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How Do Tropical Plants Adapt to Their Environment?

Updated February 24, 2018

Tropical plants can be dizzying in their diversity. High temperatures and substantial, though often seasonal, precipitation characterise their low-latitude habitats, where the plants exhibit several adaptations for functioning in their local ecological systems.

Ecological Niches

In a tropical forest, several distinct ecological layers are often discernible, and partly represent a host of plant species taking advantage of different niches to reduce competition and maximise resource-use. From towering, broadleaved evergreens in the upper canopy to epiphytic vines in the understory, a great diversity of species share close quarters in this community.

Pollination and Dispersal

Many tropical plants utilise animals in their reproduction, with nectar-eaters such as hummingbirds pollinating their flowers and frugivores such as fruit bats and chimpanzees distributing their seeds. The relationships can be complex: Better than 700 kinds of tropical figs have evolved in concert with their own respective pollinating fig wasp.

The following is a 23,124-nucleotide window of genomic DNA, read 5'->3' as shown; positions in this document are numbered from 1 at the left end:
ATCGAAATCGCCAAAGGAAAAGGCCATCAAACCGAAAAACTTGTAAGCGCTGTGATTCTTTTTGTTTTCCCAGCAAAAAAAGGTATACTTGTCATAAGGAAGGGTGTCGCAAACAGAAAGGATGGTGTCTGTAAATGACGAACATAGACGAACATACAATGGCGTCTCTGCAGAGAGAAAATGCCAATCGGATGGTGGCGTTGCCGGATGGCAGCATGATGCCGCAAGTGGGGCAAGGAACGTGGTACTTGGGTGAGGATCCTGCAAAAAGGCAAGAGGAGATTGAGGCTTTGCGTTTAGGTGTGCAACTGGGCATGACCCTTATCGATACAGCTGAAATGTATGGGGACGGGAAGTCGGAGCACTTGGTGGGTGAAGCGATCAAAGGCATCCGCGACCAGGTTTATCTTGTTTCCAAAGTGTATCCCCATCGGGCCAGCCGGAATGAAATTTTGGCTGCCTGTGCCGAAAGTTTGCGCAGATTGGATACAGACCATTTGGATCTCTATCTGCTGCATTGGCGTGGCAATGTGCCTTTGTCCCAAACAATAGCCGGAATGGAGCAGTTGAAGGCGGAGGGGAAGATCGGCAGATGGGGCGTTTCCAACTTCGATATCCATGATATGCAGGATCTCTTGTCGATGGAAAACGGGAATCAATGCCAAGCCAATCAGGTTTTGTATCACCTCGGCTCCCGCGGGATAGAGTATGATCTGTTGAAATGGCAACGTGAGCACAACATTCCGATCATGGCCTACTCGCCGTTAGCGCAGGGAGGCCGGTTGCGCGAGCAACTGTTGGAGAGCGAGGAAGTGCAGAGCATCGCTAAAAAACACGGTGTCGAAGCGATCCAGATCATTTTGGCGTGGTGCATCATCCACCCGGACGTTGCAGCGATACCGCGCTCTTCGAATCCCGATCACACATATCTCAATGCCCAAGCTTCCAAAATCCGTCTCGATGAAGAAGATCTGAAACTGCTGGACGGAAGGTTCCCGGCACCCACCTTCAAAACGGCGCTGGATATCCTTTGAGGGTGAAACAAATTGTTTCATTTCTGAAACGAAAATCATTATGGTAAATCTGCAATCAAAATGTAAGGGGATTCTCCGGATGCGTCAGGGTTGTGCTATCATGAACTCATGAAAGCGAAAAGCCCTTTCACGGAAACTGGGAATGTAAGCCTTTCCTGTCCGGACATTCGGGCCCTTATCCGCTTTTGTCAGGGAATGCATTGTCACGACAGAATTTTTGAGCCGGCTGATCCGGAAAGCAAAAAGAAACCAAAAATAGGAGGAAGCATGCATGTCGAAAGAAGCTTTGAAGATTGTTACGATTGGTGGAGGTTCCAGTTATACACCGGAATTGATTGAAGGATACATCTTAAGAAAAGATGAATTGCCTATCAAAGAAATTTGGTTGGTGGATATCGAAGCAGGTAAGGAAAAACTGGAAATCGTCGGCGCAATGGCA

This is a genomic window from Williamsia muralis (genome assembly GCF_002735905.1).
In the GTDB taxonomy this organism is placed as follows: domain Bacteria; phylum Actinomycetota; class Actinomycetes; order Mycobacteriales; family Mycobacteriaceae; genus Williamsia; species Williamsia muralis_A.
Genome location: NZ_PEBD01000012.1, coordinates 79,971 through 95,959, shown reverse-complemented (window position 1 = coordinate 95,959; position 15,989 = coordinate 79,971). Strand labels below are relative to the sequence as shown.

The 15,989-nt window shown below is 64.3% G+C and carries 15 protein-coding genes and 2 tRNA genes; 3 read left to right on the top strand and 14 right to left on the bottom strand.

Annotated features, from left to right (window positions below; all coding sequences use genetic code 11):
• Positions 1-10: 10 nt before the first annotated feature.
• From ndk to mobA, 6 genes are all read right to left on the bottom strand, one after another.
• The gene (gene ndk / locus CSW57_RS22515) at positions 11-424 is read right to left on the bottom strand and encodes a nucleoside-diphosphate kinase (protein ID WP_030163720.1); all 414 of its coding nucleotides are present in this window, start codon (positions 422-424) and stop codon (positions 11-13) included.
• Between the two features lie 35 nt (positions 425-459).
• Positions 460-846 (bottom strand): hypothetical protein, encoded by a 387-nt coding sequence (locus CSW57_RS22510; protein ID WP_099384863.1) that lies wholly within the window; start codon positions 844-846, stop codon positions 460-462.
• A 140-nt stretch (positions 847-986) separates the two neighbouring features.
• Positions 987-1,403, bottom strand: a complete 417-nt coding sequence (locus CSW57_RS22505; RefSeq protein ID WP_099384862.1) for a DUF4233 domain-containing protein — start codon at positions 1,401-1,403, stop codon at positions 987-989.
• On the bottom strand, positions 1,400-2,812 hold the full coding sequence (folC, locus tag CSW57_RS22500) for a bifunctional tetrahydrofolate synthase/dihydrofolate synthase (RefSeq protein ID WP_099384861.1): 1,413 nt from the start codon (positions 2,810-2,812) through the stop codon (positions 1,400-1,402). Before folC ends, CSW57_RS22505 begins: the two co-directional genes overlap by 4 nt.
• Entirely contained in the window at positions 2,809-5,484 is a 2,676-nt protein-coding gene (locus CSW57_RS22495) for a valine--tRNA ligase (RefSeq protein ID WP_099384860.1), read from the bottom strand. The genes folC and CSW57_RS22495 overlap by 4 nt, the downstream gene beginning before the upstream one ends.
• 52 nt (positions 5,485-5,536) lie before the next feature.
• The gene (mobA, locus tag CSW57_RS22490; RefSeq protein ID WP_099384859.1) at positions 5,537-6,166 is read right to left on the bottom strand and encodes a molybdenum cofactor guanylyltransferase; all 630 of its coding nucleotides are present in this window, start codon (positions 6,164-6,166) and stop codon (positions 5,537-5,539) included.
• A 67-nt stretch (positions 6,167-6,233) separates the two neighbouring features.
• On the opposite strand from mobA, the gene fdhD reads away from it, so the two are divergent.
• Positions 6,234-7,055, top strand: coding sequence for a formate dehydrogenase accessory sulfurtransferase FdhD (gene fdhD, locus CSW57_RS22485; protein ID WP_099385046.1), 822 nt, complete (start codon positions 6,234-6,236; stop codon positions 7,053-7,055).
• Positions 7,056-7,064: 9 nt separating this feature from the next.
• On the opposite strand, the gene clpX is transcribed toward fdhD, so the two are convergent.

Dry Season

In tropical areas that experience a distinct dry season, certain trees may adopt a deciduous lifestyle, dropping their leaves during extended droughts to avoid dessication. The massive baobabs of tropical Africa and Australasia are examples.

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About the Author

Ethan Shaw is a writer and naturalist living in Oregon. He has written extensively on outdoor recreation, ecology and earth science for outlets such as Backpacker Magazine, the Bureau of Land Management and Atlas Obscura. Shaw holds a Bachelor of Science in wildlife ecology and a graduate certificate in geographic information systems from the University of Wisconsin.